Has peace broken out after the trial of Marion True?

17 Nov 2011 8:42 AM | Anonymous

Has peace broken out after the trial of Marion True?

Some in the US museum world take the view that the Italian authorities should take advantage of the apparent truce

By Mauro Lucentini. From Opinion, Issue 229, November 2011
Published online: 17 November 2011

It has been just over a year since the end of the trial in Rome against Marion True, the former Getty curator, for conspiracy to receive illegally excavated antiquities, and more than a year since someone at the public prosecutor’s office in Rome leaked to the New York Times details of the preliminary proceedings against Michael Padgett, curator of ancient art at Princeton University Art Museum, and the formerly New York-based Italian antiquities dealer Edoardo Almagià (see p16).

Since then, however, in contrast to the almost daily battles once waged by the Italian authorities in the US, not so much as a ripple has broken the waters of their relationship with US museums. Does this mean that the Italian assault strategy is being reconsidered and softened?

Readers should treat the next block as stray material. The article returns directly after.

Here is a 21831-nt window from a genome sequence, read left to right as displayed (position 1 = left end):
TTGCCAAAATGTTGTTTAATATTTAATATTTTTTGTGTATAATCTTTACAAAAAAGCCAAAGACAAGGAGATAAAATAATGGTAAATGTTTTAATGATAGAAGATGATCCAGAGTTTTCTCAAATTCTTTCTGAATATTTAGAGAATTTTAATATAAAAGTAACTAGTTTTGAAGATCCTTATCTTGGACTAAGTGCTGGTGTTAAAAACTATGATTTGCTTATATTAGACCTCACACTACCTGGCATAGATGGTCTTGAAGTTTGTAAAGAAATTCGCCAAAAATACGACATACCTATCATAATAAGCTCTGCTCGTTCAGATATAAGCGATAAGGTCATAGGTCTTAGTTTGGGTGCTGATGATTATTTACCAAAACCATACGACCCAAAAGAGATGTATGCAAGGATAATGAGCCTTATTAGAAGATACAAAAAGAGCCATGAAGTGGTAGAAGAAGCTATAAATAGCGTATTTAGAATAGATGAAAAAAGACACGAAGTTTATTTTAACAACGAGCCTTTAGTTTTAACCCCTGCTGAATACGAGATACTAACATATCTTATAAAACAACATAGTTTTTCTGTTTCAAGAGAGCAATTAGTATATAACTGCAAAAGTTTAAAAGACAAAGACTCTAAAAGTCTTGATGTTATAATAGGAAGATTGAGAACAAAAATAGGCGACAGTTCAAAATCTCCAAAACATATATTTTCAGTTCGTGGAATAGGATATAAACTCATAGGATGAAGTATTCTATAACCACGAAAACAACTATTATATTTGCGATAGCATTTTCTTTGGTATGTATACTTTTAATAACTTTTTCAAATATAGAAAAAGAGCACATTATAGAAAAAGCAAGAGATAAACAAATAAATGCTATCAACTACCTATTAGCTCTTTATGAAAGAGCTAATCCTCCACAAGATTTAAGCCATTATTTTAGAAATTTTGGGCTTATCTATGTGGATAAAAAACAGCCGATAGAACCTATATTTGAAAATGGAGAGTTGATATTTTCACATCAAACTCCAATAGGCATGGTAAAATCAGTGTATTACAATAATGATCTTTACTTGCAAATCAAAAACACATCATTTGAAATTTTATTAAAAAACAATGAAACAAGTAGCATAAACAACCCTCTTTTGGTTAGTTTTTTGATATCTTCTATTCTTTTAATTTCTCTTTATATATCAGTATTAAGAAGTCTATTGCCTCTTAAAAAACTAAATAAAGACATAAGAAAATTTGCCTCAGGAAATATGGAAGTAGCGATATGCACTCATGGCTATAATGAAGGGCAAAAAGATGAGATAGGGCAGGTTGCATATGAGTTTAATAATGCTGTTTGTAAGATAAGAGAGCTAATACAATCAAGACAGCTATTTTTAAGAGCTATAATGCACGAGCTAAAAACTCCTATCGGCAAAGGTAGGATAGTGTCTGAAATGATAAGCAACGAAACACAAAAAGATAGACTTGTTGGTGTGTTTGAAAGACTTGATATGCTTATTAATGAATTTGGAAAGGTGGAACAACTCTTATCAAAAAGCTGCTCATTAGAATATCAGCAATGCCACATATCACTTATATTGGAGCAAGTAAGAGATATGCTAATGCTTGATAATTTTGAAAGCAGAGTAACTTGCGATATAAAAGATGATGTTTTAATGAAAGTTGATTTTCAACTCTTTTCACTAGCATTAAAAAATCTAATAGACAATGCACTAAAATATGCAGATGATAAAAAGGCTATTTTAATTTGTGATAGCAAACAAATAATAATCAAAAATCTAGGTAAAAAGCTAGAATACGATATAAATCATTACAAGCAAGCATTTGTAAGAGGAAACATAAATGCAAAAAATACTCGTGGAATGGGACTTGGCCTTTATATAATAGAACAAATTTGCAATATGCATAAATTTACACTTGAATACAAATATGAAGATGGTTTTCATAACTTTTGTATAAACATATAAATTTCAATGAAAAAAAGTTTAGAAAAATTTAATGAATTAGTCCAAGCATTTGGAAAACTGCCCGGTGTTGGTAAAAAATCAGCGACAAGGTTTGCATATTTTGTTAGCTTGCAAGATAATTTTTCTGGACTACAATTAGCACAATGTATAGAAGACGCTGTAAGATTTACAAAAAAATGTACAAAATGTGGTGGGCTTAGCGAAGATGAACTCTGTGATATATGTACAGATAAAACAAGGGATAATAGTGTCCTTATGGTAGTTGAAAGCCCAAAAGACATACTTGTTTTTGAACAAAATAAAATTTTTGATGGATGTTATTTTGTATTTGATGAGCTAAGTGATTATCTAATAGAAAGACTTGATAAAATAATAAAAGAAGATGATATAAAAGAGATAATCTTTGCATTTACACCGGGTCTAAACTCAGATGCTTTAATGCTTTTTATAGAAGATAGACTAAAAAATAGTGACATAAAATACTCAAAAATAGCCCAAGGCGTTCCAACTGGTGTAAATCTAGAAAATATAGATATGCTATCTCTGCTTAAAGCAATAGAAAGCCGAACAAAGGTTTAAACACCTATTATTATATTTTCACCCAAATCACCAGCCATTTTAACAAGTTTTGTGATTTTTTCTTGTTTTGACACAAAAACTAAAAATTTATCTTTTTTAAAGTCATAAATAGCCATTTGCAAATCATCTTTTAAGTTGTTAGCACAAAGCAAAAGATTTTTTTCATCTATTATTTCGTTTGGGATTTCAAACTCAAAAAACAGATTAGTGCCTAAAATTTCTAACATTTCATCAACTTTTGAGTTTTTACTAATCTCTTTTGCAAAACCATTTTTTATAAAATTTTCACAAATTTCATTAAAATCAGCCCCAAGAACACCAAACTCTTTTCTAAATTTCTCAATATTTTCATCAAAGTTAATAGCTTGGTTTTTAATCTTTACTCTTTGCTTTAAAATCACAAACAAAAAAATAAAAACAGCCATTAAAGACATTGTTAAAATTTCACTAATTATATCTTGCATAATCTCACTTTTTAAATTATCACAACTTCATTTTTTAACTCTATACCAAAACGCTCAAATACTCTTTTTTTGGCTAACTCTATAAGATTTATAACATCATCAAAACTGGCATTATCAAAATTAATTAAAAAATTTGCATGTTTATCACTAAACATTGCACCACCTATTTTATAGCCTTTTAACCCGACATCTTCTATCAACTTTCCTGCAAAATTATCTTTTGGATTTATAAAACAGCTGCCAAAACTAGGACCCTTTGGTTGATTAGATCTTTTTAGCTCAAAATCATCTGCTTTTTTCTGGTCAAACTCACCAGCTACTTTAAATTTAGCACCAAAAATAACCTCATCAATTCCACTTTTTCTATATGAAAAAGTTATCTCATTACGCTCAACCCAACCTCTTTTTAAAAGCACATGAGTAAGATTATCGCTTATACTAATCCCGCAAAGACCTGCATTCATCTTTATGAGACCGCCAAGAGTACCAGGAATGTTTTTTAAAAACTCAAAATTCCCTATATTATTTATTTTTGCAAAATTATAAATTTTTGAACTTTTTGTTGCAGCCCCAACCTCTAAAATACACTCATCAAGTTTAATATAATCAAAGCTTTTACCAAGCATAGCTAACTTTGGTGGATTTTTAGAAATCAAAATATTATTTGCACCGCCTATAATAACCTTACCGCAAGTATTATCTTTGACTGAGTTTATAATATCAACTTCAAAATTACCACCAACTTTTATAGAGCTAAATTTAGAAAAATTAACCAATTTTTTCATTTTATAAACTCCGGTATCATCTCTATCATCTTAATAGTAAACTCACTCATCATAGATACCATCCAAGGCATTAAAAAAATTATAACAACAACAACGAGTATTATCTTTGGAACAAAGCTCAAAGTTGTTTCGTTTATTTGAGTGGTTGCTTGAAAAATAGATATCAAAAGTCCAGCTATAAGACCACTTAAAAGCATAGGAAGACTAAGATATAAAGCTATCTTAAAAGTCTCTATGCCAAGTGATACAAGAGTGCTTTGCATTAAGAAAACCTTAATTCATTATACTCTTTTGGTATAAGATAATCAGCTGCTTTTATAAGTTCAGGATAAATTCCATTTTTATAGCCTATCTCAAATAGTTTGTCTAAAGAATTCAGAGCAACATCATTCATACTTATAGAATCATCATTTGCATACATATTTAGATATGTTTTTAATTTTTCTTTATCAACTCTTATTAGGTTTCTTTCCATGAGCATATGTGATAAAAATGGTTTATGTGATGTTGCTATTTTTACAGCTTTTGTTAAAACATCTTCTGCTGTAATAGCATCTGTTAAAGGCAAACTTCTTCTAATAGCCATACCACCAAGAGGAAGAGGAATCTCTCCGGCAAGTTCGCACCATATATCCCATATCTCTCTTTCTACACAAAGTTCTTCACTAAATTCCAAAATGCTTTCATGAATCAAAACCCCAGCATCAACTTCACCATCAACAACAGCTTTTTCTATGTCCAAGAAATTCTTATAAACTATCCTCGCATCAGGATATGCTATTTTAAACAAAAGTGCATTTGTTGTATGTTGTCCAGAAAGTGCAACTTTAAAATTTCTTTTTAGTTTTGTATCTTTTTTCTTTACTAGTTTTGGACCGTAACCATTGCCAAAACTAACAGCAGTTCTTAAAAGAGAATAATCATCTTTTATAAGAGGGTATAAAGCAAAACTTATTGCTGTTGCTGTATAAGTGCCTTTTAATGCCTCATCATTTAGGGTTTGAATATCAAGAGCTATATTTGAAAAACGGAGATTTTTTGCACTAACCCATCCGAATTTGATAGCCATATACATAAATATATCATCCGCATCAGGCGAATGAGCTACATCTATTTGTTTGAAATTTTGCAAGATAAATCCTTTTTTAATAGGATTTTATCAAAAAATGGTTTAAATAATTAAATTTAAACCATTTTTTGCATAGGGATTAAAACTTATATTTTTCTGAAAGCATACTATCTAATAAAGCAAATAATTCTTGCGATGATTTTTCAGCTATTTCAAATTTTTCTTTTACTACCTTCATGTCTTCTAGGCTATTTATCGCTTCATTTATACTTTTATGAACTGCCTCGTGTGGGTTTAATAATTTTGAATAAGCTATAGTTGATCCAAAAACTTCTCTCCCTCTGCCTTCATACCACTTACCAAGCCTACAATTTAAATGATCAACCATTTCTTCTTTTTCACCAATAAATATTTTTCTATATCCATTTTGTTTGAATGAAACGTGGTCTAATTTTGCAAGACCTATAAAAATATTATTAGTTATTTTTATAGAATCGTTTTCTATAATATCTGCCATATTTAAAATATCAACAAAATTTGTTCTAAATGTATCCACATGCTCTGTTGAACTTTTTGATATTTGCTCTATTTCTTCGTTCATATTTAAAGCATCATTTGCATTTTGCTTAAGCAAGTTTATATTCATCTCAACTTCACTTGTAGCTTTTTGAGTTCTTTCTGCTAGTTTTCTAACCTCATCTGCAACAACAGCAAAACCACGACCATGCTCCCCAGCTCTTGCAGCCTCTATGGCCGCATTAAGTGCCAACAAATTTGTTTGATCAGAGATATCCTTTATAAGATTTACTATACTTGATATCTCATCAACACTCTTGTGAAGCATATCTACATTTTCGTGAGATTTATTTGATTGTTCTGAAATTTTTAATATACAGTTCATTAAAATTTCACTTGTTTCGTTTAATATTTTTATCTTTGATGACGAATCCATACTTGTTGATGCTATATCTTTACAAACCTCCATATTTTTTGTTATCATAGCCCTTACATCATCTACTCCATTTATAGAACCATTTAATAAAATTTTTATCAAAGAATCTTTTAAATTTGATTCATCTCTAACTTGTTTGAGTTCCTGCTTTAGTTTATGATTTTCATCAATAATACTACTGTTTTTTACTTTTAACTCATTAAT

While many hope so here in the US, this is not the view of Almagià’s defence lawyer in Rome, Carlo Giacchetti, who says there “might be thousands” of reasons for this cessation in hostilities and that he can’t detect any change of heart on the part of the investigating officers.


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